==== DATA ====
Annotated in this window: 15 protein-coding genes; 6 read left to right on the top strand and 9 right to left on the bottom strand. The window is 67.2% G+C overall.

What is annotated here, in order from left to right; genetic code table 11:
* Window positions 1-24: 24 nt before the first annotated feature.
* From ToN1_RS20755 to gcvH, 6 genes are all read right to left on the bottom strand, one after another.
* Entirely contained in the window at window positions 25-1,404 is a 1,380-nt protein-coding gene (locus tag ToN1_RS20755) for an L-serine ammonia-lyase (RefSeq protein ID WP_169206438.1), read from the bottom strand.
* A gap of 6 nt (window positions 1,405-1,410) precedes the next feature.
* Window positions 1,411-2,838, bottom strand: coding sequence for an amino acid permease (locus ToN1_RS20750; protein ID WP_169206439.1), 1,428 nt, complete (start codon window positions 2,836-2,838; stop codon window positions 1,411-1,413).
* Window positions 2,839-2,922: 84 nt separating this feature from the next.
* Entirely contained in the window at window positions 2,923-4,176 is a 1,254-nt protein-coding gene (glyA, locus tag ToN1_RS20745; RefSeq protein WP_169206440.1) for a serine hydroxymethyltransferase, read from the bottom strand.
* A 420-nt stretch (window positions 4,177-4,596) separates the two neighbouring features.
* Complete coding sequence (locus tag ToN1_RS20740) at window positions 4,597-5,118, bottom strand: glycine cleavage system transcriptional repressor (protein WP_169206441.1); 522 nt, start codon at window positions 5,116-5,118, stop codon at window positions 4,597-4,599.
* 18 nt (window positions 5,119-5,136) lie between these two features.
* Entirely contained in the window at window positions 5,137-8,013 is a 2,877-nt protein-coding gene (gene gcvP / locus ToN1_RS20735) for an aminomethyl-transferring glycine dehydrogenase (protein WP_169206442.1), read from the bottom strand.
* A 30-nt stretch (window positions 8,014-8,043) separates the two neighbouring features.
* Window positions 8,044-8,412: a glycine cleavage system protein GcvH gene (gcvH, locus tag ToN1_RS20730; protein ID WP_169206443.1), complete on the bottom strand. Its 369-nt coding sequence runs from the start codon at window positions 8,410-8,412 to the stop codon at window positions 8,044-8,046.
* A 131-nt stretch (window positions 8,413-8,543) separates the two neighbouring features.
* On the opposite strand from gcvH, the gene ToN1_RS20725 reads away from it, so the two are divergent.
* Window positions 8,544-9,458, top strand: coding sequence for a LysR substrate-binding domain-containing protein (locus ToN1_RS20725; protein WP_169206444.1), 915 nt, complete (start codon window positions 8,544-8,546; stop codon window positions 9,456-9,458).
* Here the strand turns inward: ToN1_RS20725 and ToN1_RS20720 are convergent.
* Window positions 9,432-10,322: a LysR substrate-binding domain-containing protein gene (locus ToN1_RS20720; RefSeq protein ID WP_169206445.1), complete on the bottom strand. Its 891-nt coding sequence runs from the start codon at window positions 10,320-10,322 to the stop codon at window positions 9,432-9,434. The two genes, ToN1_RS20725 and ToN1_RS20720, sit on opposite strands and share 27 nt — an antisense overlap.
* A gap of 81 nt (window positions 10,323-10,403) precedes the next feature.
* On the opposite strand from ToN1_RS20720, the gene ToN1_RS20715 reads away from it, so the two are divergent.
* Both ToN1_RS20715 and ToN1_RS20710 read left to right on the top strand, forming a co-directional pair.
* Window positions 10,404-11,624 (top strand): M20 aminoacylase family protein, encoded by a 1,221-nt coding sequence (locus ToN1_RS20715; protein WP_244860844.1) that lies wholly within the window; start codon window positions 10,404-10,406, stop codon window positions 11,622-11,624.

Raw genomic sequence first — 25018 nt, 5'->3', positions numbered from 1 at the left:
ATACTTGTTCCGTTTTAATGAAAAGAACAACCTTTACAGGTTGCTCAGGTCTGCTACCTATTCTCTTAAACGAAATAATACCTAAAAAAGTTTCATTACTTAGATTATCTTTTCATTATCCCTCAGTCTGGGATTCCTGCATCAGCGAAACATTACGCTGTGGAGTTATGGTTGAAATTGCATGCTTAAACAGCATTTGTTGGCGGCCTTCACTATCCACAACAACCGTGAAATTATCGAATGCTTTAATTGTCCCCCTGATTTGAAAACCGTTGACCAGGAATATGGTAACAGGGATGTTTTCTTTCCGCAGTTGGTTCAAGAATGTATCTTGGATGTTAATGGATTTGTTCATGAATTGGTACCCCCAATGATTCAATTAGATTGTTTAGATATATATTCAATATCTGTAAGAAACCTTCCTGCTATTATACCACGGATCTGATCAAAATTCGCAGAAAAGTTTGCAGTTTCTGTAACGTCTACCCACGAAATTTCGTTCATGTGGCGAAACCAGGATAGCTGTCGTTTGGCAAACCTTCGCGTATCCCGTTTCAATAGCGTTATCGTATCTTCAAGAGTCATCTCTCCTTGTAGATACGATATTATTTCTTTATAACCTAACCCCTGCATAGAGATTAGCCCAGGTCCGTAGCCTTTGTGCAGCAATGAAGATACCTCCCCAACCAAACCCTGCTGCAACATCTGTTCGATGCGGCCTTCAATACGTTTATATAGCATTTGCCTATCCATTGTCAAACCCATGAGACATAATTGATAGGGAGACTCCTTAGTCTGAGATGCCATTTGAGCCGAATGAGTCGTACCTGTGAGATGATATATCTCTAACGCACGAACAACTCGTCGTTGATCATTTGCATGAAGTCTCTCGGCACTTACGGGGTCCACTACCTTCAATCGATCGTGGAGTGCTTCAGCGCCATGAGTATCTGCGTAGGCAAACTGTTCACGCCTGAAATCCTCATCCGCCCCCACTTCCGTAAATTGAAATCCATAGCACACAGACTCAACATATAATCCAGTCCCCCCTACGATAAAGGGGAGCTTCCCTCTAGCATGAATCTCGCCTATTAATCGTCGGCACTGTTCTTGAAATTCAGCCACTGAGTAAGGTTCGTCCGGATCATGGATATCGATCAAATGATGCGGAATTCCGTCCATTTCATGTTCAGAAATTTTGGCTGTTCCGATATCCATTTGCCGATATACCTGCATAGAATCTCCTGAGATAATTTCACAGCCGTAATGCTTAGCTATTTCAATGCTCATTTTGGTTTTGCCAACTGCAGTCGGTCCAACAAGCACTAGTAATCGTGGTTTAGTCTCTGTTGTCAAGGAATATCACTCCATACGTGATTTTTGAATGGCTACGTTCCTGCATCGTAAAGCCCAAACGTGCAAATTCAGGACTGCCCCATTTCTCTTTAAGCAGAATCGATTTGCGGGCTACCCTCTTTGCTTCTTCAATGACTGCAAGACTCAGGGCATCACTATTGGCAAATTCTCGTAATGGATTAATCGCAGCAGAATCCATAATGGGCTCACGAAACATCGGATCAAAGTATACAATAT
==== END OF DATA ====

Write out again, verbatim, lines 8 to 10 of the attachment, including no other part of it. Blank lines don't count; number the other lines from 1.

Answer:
* Window positions 2,839-2,922: 84 nt separating this feature from the next.
* Entirely contained in the window at window positions 2,923-4,176 is a 1,254-nt protein-coding gene (glyA, locus tag ToN1_RS20745; RefSeq protein WP_169206440.1) for a serine hydroxymethyltransferase, read from the bottom strand.
* A 420-nt stretch (window positions 4,177-4,596) separates the two neighbouring features.